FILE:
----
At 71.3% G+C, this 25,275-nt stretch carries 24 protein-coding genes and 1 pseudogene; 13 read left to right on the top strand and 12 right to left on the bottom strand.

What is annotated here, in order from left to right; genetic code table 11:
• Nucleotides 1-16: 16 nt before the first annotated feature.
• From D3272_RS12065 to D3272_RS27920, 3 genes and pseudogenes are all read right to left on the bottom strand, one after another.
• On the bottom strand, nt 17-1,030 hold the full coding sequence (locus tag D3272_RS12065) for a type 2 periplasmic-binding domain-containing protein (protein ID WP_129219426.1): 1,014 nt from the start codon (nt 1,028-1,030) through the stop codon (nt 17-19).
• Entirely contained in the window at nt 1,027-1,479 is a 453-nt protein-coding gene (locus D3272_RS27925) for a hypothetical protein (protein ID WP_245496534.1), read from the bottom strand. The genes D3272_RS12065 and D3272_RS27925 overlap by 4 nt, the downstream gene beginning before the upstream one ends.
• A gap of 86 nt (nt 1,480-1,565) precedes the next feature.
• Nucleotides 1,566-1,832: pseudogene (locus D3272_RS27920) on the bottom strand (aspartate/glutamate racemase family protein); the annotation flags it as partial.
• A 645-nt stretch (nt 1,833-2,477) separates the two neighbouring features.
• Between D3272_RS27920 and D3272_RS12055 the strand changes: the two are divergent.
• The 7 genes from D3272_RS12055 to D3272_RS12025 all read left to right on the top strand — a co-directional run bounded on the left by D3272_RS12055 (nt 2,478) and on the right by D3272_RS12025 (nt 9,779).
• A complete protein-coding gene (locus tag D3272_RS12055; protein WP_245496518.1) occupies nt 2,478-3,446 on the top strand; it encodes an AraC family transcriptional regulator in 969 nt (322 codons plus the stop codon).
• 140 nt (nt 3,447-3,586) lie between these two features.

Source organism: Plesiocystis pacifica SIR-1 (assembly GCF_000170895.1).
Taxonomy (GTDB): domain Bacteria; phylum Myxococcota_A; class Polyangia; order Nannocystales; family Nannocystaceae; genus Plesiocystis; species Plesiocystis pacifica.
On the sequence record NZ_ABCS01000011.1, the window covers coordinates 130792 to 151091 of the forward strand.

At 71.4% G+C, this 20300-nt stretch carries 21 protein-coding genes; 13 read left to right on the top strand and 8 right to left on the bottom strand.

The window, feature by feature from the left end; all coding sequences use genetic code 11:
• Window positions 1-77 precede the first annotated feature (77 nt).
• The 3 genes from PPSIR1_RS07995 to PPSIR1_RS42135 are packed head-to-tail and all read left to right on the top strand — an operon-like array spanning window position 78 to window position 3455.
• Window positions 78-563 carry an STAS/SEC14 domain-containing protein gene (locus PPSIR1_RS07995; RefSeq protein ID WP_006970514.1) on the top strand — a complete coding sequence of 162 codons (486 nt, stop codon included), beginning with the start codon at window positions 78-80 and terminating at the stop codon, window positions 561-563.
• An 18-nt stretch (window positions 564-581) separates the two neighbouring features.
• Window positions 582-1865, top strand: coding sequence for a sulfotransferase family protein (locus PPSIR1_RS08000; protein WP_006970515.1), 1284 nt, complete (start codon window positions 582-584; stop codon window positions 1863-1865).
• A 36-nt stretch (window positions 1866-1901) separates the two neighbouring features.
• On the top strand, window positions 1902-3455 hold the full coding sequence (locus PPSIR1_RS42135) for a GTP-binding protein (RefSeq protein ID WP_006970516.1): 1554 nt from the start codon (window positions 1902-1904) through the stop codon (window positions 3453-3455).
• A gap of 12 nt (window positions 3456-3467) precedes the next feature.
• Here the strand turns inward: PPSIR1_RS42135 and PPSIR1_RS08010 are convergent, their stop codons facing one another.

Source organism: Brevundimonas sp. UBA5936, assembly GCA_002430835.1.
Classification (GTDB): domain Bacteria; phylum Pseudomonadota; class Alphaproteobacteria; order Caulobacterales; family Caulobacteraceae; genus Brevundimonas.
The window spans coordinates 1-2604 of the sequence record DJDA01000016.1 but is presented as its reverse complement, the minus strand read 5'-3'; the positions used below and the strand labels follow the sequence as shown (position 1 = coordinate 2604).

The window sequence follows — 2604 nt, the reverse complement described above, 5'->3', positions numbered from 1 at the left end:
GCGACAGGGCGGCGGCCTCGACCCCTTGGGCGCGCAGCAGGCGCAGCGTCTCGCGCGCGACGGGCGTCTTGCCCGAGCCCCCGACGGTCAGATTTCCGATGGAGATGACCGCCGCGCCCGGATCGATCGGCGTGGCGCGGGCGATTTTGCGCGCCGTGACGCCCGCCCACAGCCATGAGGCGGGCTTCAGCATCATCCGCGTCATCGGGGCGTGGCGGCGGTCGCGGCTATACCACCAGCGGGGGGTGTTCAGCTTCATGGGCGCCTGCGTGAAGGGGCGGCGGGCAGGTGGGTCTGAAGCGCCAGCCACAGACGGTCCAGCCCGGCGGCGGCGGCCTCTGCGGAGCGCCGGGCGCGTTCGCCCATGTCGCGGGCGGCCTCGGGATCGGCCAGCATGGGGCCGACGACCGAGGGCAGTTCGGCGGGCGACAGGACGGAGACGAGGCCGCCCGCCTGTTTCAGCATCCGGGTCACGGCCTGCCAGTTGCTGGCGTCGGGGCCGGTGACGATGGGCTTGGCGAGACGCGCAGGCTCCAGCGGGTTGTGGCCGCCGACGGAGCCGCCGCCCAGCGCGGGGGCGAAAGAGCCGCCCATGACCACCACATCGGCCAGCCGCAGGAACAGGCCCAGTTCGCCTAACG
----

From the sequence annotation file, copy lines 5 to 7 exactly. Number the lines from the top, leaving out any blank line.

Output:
• On the bottom strand, nt 17-1,030 hold the full coding sequence (locus tag D3272_RS12065) for a type 2 periplasmic-binding domain-containing protein (protein ID WP_129219426.1): 1,014 nt from the start codon (nt 1,028-1,030) through the stop codon (nt 17-19).
• Entirely contained in the window at nt 1,027-1,479 is a 453-nt protein-coding gene (locus D3272_RS27925) for a hypothetical protein (protein ID WP_245496534.1), read from the bottom strand. The genes D3272_RS12065 and D3272_RS27925 overlap by 4 nt, the downstream gene beginning before the upstream one ends.
• A gap of 86 nt (nt 1,480-1,565) precedes the next feature.